You can read our analysis of the decision here: https://www.jacksonlewis.com/publication/supreme-court-class-action-waivers-employment-arbitration-agreements-do-not-violate-federal-labor-law


Arbitrating Class Actions – Does Arbitration Bind Employees Who Do Not Opt-in?

The Second Circuit Court of Appeals heard arguments last week to determine whether an arbitrator’s award in a Title VII class action applies only to the 254 employees who are named plaintiffs or otherwise opted in to the class, or whether it extends to all 70,000 similarly situated employees. (Jock et al. v. Sterling Jewelers, Inc., Case No. 18-153 (2d Cir.)). The Second Circuit’s decision could have a huge impact on employers whose arbitration agreements are silent on arbitrability of class actions claims (as in this case), because it raises the stakes in a forum where arbitrators are not bound to follow the law and their decisions are not appealable except in extremely narrow circumstances.

A major difference between class actions proceeding in federal court and class actions proceeding in arbitration is that federal courts derive jurisdiction over litigants pursuant to Article III of the U.S. Constitution, while arbitrators’ jurisdiction is derived exclusively from contractual agreements. Thus, while similarly situated individuals can be included in a class action unless they opt out under Rule 23 of the Federal Rules of Civil Procedure, arbitrators have no jurisdiction in the first instance over individuals who have not agreed to arbitrate their claims.

In a 2010 decision in this case, the Second Circuit held that an agreement to arbitrate class claims may either be expressly stated in an arbitration agreement, or it may be implied by the parties’ consent to have an arbitrator decide the issue of class arbitrability. Appearing as a named plaintiff or opt-in plaintiff in a class arbitration constitutes consent.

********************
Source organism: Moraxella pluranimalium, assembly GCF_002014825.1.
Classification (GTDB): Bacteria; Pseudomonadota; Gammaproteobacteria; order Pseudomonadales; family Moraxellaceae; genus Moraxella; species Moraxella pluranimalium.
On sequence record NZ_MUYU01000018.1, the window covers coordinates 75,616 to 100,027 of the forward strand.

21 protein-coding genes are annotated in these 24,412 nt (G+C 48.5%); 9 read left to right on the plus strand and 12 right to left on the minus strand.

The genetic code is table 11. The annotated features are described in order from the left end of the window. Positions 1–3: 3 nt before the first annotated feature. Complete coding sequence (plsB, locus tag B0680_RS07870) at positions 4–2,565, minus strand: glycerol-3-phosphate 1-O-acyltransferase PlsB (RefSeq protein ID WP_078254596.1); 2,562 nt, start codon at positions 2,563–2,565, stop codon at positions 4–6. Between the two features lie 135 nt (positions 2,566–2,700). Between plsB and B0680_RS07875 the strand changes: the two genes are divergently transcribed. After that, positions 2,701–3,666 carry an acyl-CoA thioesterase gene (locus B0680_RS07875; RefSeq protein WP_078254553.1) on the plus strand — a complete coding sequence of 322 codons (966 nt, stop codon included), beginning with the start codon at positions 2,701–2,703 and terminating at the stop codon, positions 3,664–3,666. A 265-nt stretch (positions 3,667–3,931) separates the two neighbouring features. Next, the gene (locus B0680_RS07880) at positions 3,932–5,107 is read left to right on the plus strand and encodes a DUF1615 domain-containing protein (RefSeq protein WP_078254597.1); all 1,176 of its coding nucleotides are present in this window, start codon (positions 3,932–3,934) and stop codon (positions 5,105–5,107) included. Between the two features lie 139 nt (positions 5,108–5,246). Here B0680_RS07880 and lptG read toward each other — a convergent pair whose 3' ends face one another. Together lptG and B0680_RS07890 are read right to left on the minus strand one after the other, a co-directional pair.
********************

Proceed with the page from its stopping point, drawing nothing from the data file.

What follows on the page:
Subsequently, in a 2017 decision in this case, the Second Circuit clarified that putative class members who did not opt-in to class arbitration may not have agreed to arbitrate their class claims if the arbitration agreement is silent on class actions, and remanded the issue to Judge Rakoff in the U.S. District Court for the Southern District of New York.

In 2018, Judge Rakoff held that, absent language in the arbitration agreement compelling class arbitration, similarly situated employees who had not opted in to the class arbitration were not part of the class before the arbitrator because their consent to arbitrate could not be implied. Judge Rakoff’s decision is currently being challenged on appeal to the Second Circuit.

In the Jock case, the plaintiffs are the ones who pursued their class claims in arbitration in the first instance, which constituted their consent to arbitrate class claims. No matter the outcome in the Jock case, there is still an argument to avoid arbitration of class actions in the typical case where a plaintiff files suit in court and resists arbitration. If an arbitration agreement is silent on class action arbitrability, a plaintiff may be limited to pursuing an individual claim in arbitration because they may not have consented to having the issue of class action arbitrability decided by an arbitrator. We will continue to keep you abreast of developments in the arbitration of class actions. Should you have any questions regarding this or other related cases, please reach out to the Jackson Lewis attorney with whom you regularly work with.